US20100036295A1 - Method and apparatus for fractional deformation and treatment of cutaneous and subcutaneous tissue - Google Patents

Method and apparatus for fractional deformation and treatment of cutaneous and subcutaneous tissue Download PDF

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Publication number
US20100036295A1
US20100036295A1 US12538712 US53871209A US2010036295A1 US 20100036295 A1 US20100036295 A1 US 20100036295A1 US 12538712 US12538712 US 12538712 US 53871209 A US53871209 A US 53871209A US 2010036295 A1 US2010036295 A1 US 2010036295A1
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tissue
cooling
subject
protrusions
skin
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Abandoned
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US12538712
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Gregory B. Altshuler
Robert R. Lopez
Andrei Erofeev
Christopher Gaal
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Palomar Medical Technologies LLC
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Palomar Medical Technologies LLC
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    • AHUMAN NECESSITIES
    • A61MEDICAL OR VETERINARY SCIENCE; HYGIENE
    • A61FFILTERS IMPLANTABLE INTO BLOOD VESSELS; PROSTHESES; DEVICES PROVIDING PATENCY TO, OR PREVENTING COLLAPSING OF, TUBULAR STRUCTURES OF THE BODY, E.G. STENTS; ORTHOPAEDIC, NURSING OR CONTRACEPTIVE DEVICES; FOMENTATION; TREATMENT OR PROTECTION OF EYES OR EARS; BANDAGES, DRESSINGS OR ABSORBENT PADS; FIRST-AID KITS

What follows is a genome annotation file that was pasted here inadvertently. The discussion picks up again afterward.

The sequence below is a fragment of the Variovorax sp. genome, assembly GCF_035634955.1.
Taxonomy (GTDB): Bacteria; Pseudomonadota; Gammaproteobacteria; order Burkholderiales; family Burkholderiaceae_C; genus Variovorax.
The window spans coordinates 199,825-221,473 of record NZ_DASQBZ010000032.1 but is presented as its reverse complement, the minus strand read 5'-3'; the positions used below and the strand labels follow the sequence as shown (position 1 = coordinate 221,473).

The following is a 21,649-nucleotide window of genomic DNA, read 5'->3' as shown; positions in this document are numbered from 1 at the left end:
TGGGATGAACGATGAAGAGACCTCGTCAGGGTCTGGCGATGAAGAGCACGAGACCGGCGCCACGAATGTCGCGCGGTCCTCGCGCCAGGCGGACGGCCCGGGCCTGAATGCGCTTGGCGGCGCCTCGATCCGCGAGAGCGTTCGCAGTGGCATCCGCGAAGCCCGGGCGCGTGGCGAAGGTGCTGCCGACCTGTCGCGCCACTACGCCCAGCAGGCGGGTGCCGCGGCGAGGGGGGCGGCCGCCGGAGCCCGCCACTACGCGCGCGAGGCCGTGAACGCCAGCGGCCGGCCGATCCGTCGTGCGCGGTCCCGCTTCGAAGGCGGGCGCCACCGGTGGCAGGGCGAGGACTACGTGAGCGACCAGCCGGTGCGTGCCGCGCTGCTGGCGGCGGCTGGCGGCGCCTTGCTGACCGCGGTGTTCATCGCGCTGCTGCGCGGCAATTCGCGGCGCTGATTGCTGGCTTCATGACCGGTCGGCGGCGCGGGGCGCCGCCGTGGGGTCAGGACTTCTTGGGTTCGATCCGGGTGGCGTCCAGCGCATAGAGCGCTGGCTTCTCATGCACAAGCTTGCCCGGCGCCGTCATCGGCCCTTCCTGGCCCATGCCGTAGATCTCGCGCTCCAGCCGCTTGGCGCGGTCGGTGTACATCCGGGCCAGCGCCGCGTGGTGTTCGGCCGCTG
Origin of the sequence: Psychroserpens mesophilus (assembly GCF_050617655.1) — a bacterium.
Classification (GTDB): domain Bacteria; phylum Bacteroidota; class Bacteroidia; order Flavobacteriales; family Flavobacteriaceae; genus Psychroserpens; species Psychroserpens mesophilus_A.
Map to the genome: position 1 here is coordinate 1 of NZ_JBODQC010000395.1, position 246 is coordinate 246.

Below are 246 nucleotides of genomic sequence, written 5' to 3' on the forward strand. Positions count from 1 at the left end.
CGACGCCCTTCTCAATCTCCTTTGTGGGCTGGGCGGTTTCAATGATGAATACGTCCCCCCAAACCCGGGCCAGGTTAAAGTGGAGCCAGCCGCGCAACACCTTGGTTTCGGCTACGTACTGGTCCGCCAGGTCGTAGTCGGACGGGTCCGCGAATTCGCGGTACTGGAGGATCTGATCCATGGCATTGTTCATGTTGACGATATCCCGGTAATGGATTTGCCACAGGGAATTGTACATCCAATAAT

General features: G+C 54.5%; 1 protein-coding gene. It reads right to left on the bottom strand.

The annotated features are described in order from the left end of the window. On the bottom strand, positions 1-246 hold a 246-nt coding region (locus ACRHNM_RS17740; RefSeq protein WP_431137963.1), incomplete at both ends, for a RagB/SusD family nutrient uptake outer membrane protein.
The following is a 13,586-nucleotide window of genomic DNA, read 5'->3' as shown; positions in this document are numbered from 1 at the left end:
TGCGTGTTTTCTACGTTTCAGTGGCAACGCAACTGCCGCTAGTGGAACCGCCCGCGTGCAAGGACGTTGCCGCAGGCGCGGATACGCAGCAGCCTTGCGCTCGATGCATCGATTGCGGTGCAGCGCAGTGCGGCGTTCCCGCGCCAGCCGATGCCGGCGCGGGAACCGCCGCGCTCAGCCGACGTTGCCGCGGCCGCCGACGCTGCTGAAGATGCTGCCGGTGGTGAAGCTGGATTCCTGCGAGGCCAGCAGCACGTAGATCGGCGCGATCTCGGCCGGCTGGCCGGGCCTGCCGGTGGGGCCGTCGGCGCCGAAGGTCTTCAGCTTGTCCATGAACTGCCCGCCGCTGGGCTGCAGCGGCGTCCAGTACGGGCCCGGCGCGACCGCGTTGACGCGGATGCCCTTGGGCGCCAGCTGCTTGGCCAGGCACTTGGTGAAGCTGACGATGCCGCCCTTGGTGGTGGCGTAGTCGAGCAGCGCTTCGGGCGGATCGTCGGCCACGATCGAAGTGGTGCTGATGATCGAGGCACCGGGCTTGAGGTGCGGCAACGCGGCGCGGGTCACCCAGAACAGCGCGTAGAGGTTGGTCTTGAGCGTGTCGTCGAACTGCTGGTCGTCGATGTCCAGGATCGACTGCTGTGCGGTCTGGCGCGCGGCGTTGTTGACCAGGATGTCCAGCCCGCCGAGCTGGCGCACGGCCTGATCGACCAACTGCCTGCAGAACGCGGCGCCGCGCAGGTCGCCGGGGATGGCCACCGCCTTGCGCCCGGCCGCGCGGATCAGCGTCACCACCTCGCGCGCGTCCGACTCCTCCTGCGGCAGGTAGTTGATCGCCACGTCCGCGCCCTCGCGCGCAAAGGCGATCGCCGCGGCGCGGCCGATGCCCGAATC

• A61F7/00Heating or cooling appliances for medical or therapeutic treatment of the human body
    • AHUMAN NECESSITIES
    • A61MEDICAL OR VETERINARY SCIENCE; HYGIENE
    • A61BDIAGNOSIS; SURGERY; IDENTIFICATION
    • A61B18/00Surgical instruments, devices or methods for transferring non-mechanical forms of energy to or from the body
    • A61B2018/00005Cooling or heating of the probe or tissue immediately surrounding the probe
    • AHUMAN NECESSITIES
    • A61MEDICAL OR VETERINARY SCIENCE; HYGIENE
    • A61BDIAGNOSIS; SURGERY; IDENTIFICATION
    • A61B18/00Surgical instruments, devices or methods for transferring non-mechanical forms of energy to or from the body
    • A61B2018/00005Cooling or heating of the probe or tissue immediately surrounding the probe
    • A61B2018/00011Cooling or heating of the probe or tissue immediately surrounding the probe with fluids
    • A61B2018/00023Cooling or heating of the probe or tissue immediately surrounding the probe with fluids closed, i.e. without wound contact by the fluid
    • AHUMAN NECESSITIES
    • A61MEDICAL OR VETERINARY SCIENCE; HYGIENE
    • A61BDIAGNOSIS; SURGERY; IDENTIFICATION
    • A61B18/00Surgical instruments, devices or methods for transferring non-mechanical forms of energy to or from the body